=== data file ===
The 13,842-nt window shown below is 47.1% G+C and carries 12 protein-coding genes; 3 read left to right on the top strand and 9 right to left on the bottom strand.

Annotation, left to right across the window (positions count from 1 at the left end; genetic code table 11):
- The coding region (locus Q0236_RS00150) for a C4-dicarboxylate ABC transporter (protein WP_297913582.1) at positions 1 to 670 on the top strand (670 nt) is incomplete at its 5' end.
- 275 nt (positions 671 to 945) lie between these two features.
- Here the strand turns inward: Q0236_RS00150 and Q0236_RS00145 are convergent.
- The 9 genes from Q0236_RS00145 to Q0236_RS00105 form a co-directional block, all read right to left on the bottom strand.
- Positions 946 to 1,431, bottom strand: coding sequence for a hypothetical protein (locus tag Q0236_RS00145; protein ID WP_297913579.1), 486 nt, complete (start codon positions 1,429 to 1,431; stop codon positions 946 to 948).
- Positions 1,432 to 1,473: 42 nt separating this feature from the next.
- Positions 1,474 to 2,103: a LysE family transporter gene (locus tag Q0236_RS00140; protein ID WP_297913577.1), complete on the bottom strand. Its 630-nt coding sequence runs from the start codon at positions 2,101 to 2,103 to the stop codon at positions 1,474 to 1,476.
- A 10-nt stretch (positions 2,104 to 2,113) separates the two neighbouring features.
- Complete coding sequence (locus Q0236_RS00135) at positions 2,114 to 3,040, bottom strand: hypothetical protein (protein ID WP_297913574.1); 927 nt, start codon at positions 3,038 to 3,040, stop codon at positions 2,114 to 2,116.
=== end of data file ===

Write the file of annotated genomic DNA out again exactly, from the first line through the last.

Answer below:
The 13,842-nt window shown below is 47.1% G+C and carries 12 protein-coding genes; 3 read left to right on the top strand and 9 right to left on the bottom strand.

Annotation, left to right across the window (positions count from 1 at the left end; genetic code table 11):
- The coding region (locus Q0236_RS00150) for a C4-dicarboxylate ABC transporter (protein WP_297913582.1) at positions 1 to 670 on the top strand (670 nt) is incomplete at its 5' end.
- 275 nt (positions 671 to 945) lie between these two features.
- Here the strand turns inward: Q0236_RS00150 and Q0236_RS00145 are convergent.
- The 9 genes from Q0236_RS00145 to Q0236_RS00105 form a co-directional block, all read right to left on the bottom strand.
- Positions 946 to 1,431, bottom strand: coding sequence for a hypothetical protein (locus tag Q0236_RS00145; protein ID WP_297913579.1), 486 nt, complete (start codon positions 1,429 to 1,431; stop codon positions 946 to 948).
- Positions 1,432 to 1,473: 42 nt separating this feature from the next.
- Positions 1,474 to 2,103: a LysE family transporter gene (locus tag Q0236_RS00140; protein ID WP_297913577.1), complete on the bottom strand. Its 630-nt coding sequence runs from the start codon at positions 2,101 to 2,103 to the stop codon at positions 1,474 to 1,476.
- A 10-nt stretch (positions 2,104 to 2,113) separates the two neighbouring features.
- Complete coding sequence (locus Q0236_RS00135) at positions 2,114 to 3,040, bottom strand: hypothetical protein (protein ID WP_297913574.1); 927 nt, start codon at positions 3,038 to 3,040, stop codon at positions 2,114 to 2,116.